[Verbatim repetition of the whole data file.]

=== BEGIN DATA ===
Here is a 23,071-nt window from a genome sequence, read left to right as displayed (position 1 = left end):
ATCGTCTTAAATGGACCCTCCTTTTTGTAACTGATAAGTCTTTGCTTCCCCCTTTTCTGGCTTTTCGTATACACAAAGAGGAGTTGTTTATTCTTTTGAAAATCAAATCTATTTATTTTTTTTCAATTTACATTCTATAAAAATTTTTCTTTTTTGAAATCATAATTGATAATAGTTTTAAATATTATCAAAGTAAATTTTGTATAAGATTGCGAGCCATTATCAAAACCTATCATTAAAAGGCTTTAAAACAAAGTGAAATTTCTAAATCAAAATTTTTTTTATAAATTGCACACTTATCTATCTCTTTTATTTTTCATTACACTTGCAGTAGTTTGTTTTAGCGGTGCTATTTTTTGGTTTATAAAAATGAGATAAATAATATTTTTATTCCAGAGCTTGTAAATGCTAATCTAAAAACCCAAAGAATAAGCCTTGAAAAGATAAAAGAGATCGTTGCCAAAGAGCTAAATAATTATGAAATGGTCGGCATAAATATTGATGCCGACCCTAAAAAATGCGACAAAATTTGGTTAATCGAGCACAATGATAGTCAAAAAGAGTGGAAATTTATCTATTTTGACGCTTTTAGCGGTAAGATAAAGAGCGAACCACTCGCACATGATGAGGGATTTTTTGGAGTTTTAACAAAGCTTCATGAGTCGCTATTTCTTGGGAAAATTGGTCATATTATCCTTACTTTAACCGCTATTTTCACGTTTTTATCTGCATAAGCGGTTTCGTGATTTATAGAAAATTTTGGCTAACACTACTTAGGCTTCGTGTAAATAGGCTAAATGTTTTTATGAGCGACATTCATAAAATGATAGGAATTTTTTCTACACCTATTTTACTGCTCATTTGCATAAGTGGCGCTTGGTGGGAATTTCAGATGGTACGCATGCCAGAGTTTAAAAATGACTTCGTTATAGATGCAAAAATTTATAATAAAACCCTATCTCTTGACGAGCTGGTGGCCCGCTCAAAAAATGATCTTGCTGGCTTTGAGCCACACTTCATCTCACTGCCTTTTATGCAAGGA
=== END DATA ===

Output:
Here is a 23,071-nt window from a genome sequence, read left to right as displayed (position 1 = left end):
ATCGTCTTAAATGGACCCTCCTTTTTGTAACTGATAAGTCTTTGCTTCCCCCTTTTCTGGCTTTTCGTATACACAAAGAGGAGTTGTTTATTCTTTTGAAAATCAAATCTATTTATTTTTTTTCAATTTACATTCTATAAAAATTTTTCTTTTTTGAAATCATAATTGATAATAGTTTTAAATATTATCAAAGTAAATTTTGTATAAGATTGCGAGCCATTATCAAAACCTATCATTAAAAGGCTTTAAAACAAAGTGAAATTTCTAAATCAAAATTTTTTTTATAAATTGCACACTTATCTATCTCTTTTATTTTTCATTACACTTGCAGTAGTTTGTTTTAGCGGTGCTATTTTTTGGTTTATAAAAATGAGATAAATAATATTTTTATTCCAGAGCTTGTAAATGCTAATCTAAAAACCCAAAGAATAAGCCTTGAAAAGATAAAAGAGATCGTTGCCAAAGAGCTAAATAATTATGAAATGGTCGGCATAAATATTGATGCCGACCCTAAAAAATGCGACAAAATTTGGTTAATCGAGCACAATGATAGTCAAAAAGAGTGGAAATTTATCTATTTTGACGCTTTTAGCGGTAAGATAAAGAGCGAACCACTCGCACATGATGAGGGATTTTTTGGAGTTTTAACAAAGCTTCATGAGTCGCTATTTCTTGGGAAAATTGGTCATATTATCCTTACTTTAACCGCTATTTTCACGTTTTTATCTGCATAAGCGGTTTCGTGATTTATAGAAAATTTTGGCTAACACTACTTAGGCTTCGTGTAAATAGGCTAAATGTTTTTATGAGCGACATTCATAAAATGATAGGAATTTTTTCTACACCTATTTTACTGCTCATTTGCATAAGTGGCGCTTGGTGGGAATTTCAGATGGTACGCATGCCAGAGTTTAAAAATGACTTCGTTATAGATGCAAAAATTTATAATAAAACCCTATCTCTTGACGAGCTGGTGGCCCGCTCAAAAAATGATCTTGCTGGCTTTGAGCCACACTTCATCTCACTGCCTTTTATGCAAGGA